However, this study throws cold water on the notion of grass fed beef being more environmentally sustainable and emitting a smaller carbon footprint. It looked at 3 different beef production cycles comparing conventional, natural and grass-fed. It found that conventional beef finished on a feed lot and given growth-enhancing technologies had the lowest carbon footprint because it required the "fewest animals, and least land, water and fossil fuels to produce a set quantity of beef". Where as the grass-fed beef had the highest carbon footprint. This article corroborates the findings above by stating "Modern, intensive livestock systems, especially for beef, offer substantially lower land requirements and greenhouse gas emissions per kilogram of meat than traditional, extensive ones." The chart (Figure 4) included in this study is impressive and shows that the GHG emissions of pulses and plant-based sources isn't in the same ball park as animal-based protein sources. A downside to this type of regenerative or grass-fed farming is that it is requires more land to produce the same amount of meat when compared to feed lot operations. Most of the beef sold in the US is not grass-fed either. "According to Dr. Dale Woerner, assistant professor with the Center for Meat Safety & Quality at Colorado State University, 97% of the beef produced in the U.S. is grain-fed feedlot beef, while the other 3% is grass-fed (Citation)." Not only is a very small fraction of the beef sold actually grass fed, but 75-80% of the grass-fed beef sold in the US is grown abroad in places like Australia, New Zealand and parts of South America (Citation). And even if you bought burger patties from the regenerative farms mentioned, unless you lived within driving distance, you would still have to have those items shipped to your house, further emitting carbon.
Realistically, if someone lived a couple of miles down the road from White Oak Pastures with their claimed net-carbon sequestration, and was also consuming local, in-season produce, by the numbers, it could be conceived that their carbon footprint would be lower than someone who eats an all plant-based diet that is imported or transported long distances. However this scenario is unrealistic for the vast majority of American's, let alone the global population. If the numbers on carbon sequestration at White Oak Pastures is to be believed, I would be in favor of more farming practices like this. But, it would take decades for farms to convert to regenerative agriculture. Transportation and energy are the largest sources of GHG emissions. As I've argued in the past, switching modes of transportation for many of us is not easy, whether that be riding a bike, taking the bus or buying a Prius. Additionally, equipping solar panels on your house is not frictionless or cheap. Believe me, we explored this option very recently and the hoops that one has to jump through relative to the benefits makes the process loathsome and discouraging. However, the food in your refrigerator turns over weekly and is extremely modifiable relative to modifying transportation and energy requirements. One week, you could buy beef, and the next week you could buy beans and make a significant impact on your personal carbon footprint. Multiplying that by your family, your community and the country could make significant changes. We can make a difference if we follow the science and vote with our wallets.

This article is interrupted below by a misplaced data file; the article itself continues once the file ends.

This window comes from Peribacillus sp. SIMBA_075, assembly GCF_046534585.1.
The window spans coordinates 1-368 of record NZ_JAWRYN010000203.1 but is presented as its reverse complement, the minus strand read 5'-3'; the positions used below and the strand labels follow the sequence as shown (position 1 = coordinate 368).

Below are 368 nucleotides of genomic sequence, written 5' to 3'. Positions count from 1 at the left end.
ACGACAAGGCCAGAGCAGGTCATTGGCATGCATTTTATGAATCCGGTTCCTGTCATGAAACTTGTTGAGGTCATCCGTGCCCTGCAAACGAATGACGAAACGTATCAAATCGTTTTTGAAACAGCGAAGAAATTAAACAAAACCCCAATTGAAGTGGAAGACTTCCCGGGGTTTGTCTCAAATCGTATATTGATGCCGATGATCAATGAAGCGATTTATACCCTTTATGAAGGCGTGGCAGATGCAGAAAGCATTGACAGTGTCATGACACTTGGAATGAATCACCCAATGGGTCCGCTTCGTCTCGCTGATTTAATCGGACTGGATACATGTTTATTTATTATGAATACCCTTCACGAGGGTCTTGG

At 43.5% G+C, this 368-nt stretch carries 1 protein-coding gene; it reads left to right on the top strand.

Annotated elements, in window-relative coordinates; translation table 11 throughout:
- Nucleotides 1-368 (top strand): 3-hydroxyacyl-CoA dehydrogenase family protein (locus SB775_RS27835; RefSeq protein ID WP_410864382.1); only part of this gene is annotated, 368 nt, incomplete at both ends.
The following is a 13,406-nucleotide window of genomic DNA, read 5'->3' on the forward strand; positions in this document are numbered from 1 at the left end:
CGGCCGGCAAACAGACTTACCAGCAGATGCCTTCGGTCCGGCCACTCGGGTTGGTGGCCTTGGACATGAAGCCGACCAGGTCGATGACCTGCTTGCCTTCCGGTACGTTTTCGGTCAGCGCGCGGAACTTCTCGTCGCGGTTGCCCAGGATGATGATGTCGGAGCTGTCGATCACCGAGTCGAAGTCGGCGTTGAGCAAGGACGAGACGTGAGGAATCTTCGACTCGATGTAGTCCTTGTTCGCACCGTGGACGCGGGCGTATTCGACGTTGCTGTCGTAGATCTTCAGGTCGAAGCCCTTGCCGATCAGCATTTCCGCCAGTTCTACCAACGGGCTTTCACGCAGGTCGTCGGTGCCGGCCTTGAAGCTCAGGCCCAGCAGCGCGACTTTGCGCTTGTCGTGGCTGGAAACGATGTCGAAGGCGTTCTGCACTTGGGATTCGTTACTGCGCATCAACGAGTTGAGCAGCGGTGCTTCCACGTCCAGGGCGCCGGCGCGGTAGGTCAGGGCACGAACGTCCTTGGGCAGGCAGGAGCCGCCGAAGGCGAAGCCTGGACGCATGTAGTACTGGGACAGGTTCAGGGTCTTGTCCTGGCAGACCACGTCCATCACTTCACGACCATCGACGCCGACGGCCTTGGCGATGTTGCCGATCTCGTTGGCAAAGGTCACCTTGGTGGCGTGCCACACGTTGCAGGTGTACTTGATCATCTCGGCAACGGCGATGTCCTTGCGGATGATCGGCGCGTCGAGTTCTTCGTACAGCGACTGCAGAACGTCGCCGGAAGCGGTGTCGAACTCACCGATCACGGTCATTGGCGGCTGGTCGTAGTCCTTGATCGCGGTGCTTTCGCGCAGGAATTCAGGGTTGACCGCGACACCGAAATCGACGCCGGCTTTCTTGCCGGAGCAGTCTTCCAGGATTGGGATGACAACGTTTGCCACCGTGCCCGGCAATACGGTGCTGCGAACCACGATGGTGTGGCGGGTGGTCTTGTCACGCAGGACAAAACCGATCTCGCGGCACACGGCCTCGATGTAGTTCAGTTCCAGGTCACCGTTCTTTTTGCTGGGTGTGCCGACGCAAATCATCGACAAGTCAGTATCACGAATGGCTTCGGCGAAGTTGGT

In Episode 69 of my podcast, World Resources Institute Vice President for Science and Research Janet Ranganathan said:
"Only about 6% of the green house gas emissions from the food system are actually from the transportation of that food. Where as 80% of them come from the agriculture and land use sector. You should think about food miles, but it isn't the largest driver of green house gas emissions. So maybe getting something that's produced further away that was produced more efficiently, is actually going to have lower GHG emissions than something that was produced more intensively that is locally sourced."
You can play this section of the podcast via the embedded player below:
Macro Four's observation that my food traveled a fair distance to get to my grocery cart is right. However, the argument that even a local, meat-based diet may be more environmentally friendly than a plant-exclusive diet that travels a fair distance is weak. The data that I found shows that plants have a low environmental footprint, that 'food miles' contribute a very small proportion of the total GHG emissions, and that the production of the food contributes the vast majority of the emissions. Please see Figures 1, 2 and 3 for a pictorial representation of the production costs of various foods. In reference to the tweet above (Figure 5), I feel strongly that this is not cherry-picked data and that not only are plant-based burgers significantly more environmentally friendly than traditional beef burgers, but the entire diet, regardless of where you get the food, is superior in terms of GHG emissions.
Action Items to lower one's carbon footprint:
Buy more in-season, local produce. I concede the argument that my groceries in the picture above could have been sourced more locally, especially in the summer in Upstate New York.
Eat less meat, in particular ruminant animals (beef). There's no way around this for the vast majority of us.
If meat is on the menu, search for local, regenerative agriculture farms. Make connections with local farmers at your farmers market.
Buy what you need and waste less food. " Approximately one-quarter of food produced for human consumption goes uneaten."